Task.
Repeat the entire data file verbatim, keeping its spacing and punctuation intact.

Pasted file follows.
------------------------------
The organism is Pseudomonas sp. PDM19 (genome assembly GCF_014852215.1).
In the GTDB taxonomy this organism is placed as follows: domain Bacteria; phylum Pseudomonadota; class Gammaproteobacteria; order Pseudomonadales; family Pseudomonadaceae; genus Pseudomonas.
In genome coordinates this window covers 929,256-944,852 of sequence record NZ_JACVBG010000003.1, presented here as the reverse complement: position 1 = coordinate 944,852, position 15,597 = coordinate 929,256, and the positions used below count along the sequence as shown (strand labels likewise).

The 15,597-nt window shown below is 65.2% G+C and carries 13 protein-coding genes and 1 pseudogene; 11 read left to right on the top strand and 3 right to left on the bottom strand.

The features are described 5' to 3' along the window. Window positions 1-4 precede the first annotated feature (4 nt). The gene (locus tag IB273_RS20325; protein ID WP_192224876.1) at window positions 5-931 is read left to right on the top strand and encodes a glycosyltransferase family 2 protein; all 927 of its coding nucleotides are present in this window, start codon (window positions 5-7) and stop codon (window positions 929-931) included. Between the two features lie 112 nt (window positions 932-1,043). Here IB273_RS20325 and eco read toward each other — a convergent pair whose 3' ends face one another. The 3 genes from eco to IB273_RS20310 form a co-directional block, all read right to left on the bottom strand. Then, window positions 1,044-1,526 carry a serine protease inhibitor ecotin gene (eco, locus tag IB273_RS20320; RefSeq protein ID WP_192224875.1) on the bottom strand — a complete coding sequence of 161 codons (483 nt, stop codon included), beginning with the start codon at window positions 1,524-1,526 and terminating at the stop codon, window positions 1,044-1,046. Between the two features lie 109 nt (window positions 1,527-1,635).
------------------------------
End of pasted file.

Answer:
The organism is Pseudomonas sp. PDM19 (genome assembly GCF_014852215.1).
In the GTDB taxonomy this organism is placed as follows: domain Bacteria; phylum Pseudomonadota; class Gammaproteobacteria; order Pseudomonadales; family Pseudomonadaceae; genus Pseudomonas.
In genome coordinates this window covers 929,256-944,852 of sequence record NZ_JACVBG010000003.1, presented here as the reverse complement: position 1 = coordinate 944,852, position 15,597 = coordinate 929,256, and the positions used below count along the sequence as shown (strand labels likewise).

The 15,597-nt window shown below is 65.2% G+C and carries 13 protein-coding genes and 1 pseudogene; 11 read left to right on the top strand and 3 right to left on the bottom strand.

The features are described 5' to 3' along the window. Window positions 1-4 precede the first annotated feature (4 nt). The gene (locus tag IB273_RS20325; protein ID WP_192224876.1) at window positions 5-931 is read left to right on the top strand and encodes a glycosyltransferase family 2 protein; all 927 of its coding nucleotides are present in this window, start codon (window positions 5-7) and stop codon (window positions 929-931) included. Between the two features lie 112 nt (window positions 932-1,043). Here IB273_RS20325 and eco read toward each other — a convergent pair whose 3' ends face one another. The 3 genes from eco to IB273_RS20310 form a co-directional block, all read right to left on the bottom strand. Then, window positions 1,044-1,526 carry a serine protease inhibitor ecotin gene (eco, locus tag IB273_RS20320; RefSeq protein ID WP_192224875.1) on the bottom strand — a complete coding sequence of 161 codons (483 nt, stop codon included), beginning with the start codon at window positions 1,524-1,526 and terminating at the stop codon, window positions 1,044-1,046. Between the two features lie 109 nt (window positions 1,527-1,635).